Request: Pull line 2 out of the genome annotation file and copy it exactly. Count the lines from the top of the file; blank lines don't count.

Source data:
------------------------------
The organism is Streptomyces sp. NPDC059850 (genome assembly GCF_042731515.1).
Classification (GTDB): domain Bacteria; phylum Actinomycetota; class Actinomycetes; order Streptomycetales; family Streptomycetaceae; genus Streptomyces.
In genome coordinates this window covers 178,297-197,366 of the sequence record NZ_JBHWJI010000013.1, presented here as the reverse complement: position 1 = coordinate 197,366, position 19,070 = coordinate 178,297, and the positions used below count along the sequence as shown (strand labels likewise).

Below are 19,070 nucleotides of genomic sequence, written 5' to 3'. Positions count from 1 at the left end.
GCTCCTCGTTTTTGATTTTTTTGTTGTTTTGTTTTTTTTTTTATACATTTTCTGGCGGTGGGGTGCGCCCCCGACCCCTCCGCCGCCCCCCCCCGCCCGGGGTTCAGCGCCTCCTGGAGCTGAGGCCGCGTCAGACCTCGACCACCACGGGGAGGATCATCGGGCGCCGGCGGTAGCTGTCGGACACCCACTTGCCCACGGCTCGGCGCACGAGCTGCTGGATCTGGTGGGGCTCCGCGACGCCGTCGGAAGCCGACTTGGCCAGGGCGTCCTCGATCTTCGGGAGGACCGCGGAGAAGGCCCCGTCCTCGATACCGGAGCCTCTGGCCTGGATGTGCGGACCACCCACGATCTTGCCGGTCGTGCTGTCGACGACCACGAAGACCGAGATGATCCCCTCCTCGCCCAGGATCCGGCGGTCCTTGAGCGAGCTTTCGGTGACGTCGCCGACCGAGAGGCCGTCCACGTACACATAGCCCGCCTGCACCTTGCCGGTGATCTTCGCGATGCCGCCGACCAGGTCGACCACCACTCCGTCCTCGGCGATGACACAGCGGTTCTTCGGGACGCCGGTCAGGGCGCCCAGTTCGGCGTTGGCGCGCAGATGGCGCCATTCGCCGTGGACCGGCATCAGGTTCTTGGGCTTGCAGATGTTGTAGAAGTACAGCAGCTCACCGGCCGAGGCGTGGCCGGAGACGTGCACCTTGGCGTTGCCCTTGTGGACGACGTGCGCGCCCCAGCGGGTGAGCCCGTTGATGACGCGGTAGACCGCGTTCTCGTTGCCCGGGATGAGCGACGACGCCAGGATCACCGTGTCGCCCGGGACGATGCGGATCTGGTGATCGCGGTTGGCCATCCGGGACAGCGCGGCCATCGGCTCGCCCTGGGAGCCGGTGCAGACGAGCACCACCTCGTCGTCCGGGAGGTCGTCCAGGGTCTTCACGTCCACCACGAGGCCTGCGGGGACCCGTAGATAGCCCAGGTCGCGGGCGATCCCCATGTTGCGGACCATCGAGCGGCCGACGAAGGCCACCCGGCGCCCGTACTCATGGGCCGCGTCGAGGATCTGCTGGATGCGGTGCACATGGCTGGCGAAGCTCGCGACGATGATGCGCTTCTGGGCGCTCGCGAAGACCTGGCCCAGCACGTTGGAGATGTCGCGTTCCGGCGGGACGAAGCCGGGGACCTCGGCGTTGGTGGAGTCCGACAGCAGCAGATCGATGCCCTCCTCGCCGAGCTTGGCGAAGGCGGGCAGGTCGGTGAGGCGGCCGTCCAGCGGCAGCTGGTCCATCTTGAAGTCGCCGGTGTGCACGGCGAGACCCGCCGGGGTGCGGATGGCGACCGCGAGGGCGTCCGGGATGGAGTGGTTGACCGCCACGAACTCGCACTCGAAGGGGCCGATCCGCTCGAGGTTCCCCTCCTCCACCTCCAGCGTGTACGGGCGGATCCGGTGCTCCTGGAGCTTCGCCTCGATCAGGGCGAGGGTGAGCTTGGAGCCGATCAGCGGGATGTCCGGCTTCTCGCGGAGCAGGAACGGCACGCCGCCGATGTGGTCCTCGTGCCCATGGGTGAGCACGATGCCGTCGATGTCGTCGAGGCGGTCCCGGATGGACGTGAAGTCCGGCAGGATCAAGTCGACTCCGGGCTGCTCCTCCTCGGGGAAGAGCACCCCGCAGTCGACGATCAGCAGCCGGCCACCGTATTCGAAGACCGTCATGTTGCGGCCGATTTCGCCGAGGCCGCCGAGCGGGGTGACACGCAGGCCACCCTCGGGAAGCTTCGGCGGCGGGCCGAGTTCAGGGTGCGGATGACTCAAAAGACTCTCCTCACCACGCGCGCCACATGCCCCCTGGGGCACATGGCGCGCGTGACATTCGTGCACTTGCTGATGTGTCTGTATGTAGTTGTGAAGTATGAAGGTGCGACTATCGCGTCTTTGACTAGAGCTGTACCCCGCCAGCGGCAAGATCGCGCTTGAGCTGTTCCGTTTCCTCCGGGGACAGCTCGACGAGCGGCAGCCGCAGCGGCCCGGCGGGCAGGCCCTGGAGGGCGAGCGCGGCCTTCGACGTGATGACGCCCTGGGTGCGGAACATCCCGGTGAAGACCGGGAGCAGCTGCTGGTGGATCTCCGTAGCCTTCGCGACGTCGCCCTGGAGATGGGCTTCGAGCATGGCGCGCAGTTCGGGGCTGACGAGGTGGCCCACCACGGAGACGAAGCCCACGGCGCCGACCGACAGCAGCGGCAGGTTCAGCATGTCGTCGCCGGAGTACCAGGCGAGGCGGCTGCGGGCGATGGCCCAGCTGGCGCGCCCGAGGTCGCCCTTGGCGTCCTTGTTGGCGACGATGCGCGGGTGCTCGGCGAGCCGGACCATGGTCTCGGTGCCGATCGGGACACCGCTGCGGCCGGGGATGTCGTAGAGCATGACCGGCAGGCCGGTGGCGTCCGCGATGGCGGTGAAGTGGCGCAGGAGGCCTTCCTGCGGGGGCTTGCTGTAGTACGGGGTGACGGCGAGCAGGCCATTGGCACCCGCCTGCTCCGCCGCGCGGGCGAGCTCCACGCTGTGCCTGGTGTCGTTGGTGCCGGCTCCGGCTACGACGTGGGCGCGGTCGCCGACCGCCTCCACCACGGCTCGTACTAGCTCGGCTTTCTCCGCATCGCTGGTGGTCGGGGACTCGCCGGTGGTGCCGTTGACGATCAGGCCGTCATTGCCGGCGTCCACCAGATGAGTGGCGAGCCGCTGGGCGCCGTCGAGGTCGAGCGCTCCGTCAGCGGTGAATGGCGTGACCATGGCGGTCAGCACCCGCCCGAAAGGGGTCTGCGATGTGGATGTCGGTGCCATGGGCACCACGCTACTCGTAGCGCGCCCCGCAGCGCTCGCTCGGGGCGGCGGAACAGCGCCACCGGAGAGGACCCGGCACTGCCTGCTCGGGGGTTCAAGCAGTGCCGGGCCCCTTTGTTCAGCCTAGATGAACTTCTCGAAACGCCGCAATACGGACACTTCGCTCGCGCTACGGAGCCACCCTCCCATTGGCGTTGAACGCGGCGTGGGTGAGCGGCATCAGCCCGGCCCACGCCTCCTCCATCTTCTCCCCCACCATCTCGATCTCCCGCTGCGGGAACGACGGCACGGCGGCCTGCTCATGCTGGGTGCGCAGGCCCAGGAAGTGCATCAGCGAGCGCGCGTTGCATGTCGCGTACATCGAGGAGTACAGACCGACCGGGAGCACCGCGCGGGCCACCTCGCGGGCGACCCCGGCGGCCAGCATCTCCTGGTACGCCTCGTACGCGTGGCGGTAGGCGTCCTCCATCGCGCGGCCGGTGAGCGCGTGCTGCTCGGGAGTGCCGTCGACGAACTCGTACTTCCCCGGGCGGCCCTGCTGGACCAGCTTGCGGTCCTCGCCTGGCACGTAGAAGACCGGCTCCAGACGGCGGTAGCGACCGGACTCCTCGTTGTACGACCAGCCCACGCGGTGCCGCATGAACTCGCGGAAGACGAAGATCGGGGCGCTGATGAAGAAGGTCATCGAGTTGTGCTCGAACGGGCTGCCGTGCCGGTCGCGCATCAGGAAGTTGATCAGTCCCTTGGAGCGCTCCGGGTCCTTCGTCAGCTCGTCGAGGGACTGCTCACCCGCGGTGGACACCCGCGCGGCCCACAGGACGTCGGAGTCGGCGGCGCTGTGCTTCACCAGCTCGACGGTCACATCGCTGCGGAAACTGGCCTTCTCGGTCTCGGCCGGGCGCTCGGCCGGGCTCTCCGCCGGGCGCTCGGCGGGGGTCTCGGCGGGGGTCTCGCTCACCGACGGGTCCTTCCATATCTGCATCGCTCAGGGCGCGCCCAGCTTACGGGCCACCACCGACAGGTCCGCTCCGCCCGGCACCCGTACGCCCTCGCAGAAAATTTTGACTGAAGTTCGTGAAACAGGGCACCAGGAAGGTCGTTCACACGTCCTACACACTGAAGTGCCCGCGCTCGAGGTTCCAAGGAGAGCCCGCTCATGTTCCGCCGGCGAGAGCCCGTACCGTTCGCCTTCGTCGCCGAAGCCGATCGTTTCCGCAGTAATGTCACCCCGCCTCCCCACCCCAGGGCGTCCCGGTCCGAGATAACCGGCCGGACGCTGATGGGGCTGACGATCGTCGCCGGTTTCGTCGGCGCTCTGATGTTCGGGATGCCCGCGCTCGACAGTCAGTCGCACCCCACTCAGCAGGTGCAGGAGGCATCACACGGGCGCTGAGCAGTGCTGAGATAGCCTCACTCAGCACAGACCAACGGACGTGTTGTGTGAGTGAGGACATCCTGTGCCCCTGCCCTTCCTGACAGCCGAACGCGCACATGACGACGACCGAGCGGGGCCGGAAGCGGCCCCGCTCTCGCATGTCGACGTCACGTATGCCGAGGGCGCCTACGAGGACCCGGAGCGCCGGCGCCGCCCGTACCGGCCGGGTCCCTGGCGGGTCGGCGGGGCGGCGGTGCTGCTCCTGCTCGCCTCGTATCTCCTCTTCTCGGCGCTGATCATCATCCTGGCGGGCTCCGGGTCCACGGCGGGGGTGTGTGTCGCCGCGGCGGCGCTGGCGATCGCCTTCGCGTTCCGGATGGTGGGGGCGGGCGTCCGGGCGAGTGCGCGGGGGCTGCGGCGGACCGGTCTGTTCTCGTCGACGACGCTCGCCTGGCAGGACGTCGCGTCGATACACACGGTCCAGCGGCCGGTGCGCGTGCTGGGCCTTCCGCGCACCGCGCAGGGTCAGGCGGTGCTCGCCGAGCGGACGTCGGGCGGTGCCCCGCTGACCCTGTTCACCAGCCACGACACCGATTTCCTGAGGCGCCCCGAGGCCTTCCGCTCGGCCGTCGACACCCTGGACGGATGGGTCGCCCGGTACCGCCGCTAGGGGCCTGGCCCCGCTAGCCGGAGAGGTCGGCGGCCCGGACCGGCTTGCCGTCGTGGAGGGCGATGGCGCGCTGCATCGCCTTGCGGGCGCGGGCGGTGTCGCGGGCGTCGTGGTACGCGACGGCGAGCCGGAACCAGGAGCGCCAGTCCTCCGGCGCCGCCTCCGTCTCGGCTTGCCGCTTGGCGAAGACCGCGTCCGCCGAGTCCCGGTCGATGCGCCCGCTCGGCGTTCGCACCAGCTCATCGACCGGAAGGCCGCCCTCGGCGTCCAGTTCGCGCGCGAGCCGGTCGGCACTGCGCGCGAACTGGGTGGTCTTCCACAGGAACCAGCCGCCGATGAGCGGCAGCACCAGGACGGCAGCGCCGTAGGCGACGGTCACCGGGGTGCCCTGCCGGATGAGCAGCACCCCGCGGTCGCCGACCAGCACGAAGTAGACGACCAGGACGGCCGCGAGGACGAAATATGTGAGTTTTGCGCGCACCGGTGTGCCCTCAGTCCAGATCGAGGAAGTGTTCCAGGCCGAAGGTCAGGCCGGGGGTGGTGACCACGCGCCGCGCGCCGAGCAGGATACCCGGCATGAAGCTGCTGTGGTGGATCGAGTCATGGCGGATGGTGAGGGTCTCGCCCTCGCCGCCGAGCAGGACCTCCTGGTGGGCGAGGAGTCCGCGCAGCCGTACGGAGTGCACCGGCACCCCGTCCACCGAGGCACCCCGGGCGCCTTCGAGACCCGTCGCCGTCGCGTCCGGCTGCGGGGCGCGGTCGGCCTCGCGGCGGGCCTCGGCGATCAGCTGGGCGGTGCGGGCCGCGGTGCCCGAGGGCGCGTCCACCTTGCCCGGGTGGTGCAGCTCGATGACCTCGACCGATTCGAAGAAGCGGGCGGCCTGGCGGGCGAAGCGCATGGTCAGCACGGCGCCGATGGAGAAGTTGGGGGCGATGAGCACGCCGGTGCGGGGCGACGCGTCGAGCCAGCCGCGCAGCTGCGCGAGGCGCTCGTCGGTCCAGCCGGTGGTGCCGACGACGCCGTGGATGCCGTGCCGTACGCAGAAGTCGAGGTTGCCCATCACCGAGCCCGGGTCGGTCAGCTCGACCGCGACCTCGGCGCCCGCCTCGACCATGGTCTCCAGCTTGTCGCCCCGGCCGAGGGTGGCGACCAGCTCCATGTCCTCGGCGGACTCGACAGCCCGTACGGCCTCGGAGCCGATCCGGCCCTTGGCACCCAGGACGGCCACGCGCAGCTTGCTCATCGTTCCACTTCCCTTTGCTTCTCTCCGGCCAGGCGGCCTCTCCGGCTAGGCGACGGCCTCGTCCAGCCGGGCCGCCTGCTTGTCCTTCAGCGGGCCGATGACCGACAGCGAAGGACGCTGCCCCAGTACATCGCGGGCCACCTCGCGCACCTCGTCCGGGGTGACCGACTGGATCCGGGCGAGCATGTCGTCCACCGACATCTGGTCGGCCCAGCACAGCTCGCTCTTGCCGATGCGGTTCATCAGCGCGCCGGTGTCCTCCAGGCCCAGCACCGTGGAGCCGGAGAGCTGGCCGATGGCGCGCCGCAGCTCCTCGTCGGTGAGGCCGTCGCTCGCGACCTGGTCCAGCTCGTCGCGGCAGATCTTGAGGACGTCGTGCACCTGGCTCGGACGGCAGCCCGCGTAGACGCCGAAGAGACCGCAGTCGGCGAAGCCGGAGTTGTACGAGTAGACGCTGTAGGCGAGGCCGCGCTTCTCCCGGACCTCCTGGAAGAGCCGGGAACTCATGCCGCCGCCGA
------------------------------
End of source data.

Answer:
Classification (GTDB): domain Bacteria; phylum Actinomycetota; class Actinomycetes; order Streptomycetales; family Streptomycetaceae; genus Streptomyces.